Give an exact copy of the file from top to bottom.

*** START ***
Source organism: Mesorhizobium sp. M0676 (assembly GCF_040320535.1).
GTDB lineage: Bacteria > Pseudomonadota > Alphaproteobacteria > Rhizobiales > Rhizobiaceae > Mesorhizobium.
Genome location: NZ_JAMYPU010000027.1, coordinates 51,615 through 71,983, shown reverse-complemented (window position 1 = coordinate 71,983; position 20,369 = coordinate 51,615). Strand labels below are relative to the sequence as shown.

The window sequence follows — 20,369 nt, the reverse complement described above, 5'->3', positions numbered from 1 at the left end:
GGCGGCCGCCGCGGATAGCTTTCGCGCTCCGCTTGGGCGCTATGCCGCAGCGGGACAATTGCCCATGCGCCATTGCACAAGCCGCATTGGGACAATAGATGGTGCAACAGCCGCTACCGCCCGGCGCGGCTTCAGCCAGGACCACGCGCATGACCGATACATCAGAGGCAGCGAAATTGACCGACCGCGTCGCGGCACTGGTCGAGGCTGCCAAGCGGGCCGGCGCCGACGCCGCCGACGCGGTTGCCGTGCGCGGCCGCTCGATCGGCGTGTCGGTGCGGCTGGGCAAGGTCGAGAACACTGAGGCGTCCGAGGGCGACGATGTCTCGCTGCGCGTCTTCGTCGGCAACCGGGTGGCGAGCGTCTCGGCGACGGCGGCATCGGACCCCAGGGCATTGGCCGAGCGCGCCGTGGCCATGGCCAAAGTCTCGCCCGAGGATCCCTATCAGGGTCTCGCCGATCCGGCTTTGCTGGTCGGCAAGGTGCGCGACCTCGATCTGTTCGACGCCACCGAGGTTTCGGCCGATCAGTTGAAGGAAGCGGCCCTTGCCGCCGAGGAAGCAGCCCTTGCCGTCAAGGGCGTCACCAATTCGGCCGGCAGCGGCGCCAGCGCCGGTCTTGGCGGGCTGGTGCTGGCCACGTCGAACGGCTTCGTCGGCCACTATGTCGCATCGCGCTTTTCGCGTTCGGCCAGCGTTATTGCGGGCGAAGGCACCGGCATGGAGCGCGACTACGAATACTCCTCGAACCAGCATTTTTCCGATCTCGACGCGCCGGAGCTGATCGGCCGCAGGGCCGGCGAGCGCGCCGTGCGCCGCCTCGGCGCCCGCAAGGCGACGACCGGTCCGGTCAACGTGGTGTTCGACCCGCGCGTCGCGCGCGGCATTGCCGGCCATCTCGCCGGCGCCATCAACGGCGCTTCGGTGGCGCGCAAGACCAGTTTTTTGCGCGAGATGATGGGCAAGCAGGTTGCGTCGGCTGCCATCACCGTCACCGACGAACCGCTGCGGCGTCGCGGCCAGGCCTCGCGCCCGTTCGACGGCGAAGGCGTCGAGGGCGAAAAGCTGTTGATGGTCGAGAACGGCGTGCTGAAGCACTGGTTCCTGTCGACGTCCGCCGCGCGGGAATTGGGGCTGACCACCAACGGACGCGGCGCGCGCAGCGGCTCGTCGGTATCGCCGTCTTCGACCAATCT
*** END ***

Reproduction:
Source organism: Mesorhizobium sp. M0676 (assembly GCF_040320535.1).
GTDB lineage: Bacteria > Pseudomonadota > Alphaproteobacteria > Rhizobiales > Rhizobiaceae > Mesorhizobium.
Genome location: NZ_JAMYPU010000027.1, coordinates 51,615 through 71,983, shown reverse-complemented (window position 1 = coordinate 71,983; position 20,369 = coordinate 51,615). Strand labels below are relative to the sequence as shown.

The window sequence follows — 20,369 nt, the reverse complement described above, 5'->3', positions numbered from 1 at the left end:
GGCGGCCGCCGCGGATAGCTTTCGCGCTCCGCTTGGGCGCTATGCCGCAGCGGGACAATTGCCCATGCGCCATTGCACAAGCCGCATTGGGACAATAGATGGTGCAACAGCCGCTACCGCCCGGCGCGGCTTCAGCCAGGACCACGCGCATGACCGATACATCAGAGGCAGCGAAATTGACCGACCGCGTCGCGGCACTGGTCGAGGCTGCCAAGCGGGCCGGCGCCGACGCCGCCGACGCGGTTGCCGTGCGCGGCCGCTCGATCGGCGTGTCGGTGCGGCTGGGCAAGGTCGAGAACACTGAGGCGTCCGAGGGCGACGATGTCTCGCTGCGCGTCTTCGTCGGCAACCGGGTGGCGAGCGTCTCGGCGACGGCGGCATCGGACCCCAGGGCATTGGCCGAGCGCGCCGTGGCCATGGCCAAAGTCTCGCCCGAGGATCCCTATCAGGGTCTCGCCGATCCGGCTTTGCTGGTCGGCAAGGTGCGCGACCTCGATCTGTTCGACGCCACCGAGGTTTCGGCCGATCAGTTGAAGGAAGCGGCCCTTGCCGCCGAGGAAGCAGCCCTTGCCGTCAAGGGCGTCACCAATTCGGCCGGCAGCGGCGCCAGCGCCGGTCTTGGCGGGCTGGTGCTGGCCACGTCGAACGGCTTCGTCGGCCACTATGTCGCATCGCGCTTTTCGCGTTCGGCCAGCGTTATTGCGGGCGAAGGCACCGGCATGGAGCGCGACTACGAATACTCCTCGAACCAGCATTTTTCCGATCTCGACGCGCCGGAGCTGATCGGCCGCAGGGCCGGCGAGCGCGCCGTGCGCCGCCTCGGCGCCCGCAAGGCGACGACCGGTCCGGTCAACGTGGTGTTCGACCCGCGCGTCGCGCGCGGCATTGCCGGCCATCTCGCCGGCGCCATCAACGGCGCTTCGGTGGCGCGCAAGACCAGTTTTTTGCGCGAGATGATGGGCAAGCAGGTTGCGTCGGCTGCCATCACCGTCACCGACGAACCGCTGCGGCGTCGCGGCCAGGCCTCGCGCCCGTTCGACGGCGAAGGCGTCGAGGGCGAAAAGCTGTTGATGGTCGAGAACGGCGTGCTGAAGCACTGGTTCCTGTCGACGTCCGCCGCGCGGGAATTGGGGCTGACCACCAACGGACGCGGCGCGCGCAGCGGCTCGTCGGTATCGCCGTCTTCGACCAATCT